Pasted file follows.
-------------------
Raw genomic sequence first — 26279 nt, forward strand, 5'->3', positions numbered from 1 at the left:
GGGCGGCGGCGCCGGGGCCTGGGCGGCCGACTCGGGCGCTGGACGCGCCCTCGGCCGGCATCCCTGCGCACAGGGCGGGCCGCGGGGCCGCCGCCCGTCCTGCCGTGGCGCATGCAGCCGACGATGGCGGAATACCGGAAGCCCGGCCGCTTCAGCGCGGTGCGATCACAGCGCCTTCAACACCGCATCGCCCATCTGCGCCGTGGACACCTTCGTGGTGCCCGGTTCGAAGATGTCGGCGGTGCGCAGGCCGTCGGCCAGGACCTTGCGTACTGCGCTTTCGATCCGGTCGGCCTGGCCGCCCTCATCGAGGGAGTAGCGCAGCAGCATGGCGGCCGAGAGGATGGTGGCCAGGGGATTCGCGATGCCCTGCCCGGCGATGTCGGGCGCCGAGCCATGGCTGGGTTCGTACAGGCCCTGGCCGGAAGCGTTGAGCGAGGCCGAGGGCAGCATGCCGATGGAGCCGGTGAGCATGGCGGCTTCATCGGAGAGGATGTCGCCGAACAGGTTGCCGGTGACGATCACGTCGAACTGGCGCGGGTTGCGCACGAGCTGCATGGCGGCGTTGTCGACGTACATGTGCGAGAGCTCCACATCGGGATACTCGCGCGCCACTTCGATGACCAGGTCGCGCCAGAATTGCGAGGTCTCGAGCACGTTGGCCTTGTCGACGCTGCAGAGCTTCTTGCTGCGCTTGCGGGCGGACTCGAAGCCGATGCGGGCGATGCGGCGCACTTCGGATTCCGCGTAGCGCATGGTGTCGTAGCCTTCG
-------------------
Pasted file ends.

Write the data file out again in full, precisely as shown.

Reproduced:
Raw genomic sequence first — 26279 nt, forward strand, 5'->3', positions numbered from 1 at the left:
GGGCGGCGGCGCCGGGGCCTGGGCGGCCGACTCGGGCGCTGGACGCGCCCTCGGCCGGCATCCCTGCGCACAGGGCGGGCCGCGGGGCCGCCGCCCGTCCTGCCGTGGCGCATGCAGCCGACGATGGCGGAATACCGGAAGCCCGGCCGCTTCAGCGCGGTGCGATCACAGCGCCTTCAACACCGCATCGCCCATCTGCGCCGTGGACACCTTCGTGGTGCCCGGTTCGAAGATGTCGGCGGTGCGCAGGCCGTCGGCCAGGACCTTGCGTACTGCGCTTTCGATCCGGTCGGCCTGGCCGCCCTCATCGAGGGAGTAGCGCAGCAGCATGGCGGCCGAGAGGATGGTGGCCAGGGGATTCGCGATGCCCTGCCCGGCGATGTCGGGCGCCGAGCCATGGCTGGGTTCGTACAGGCCCTGGCCGGAAGCGTTGAGCGAGGCCGAGGGCAGCATGCCGATGGAGCCGGTGAGCATGGCGGCTTCATCGGAGAGGATGTCGCCGAACAGGTTGCCGGTGACGATCACGTCGAACTGGCGCGGGTTGCGCACGAGCTGCATGGCGGCGTTGTCGACGTACATGTGCGAGAGCTCCACATCGGGATACTCGCGCGCCACTTCGATGACCAGGTCGCGCCAGAATTGCGAGGTCTCGAGCACGTTGGCCTTGTCGACGCTGCAGAGCTTCTTGCTGCGCTTGCGGGCGGACTCGAAGCCGATGCGGGCGATGCGGCGCACTTCGGATTCCGCGTAGCGCATGGTGTCGTAGCCTTCG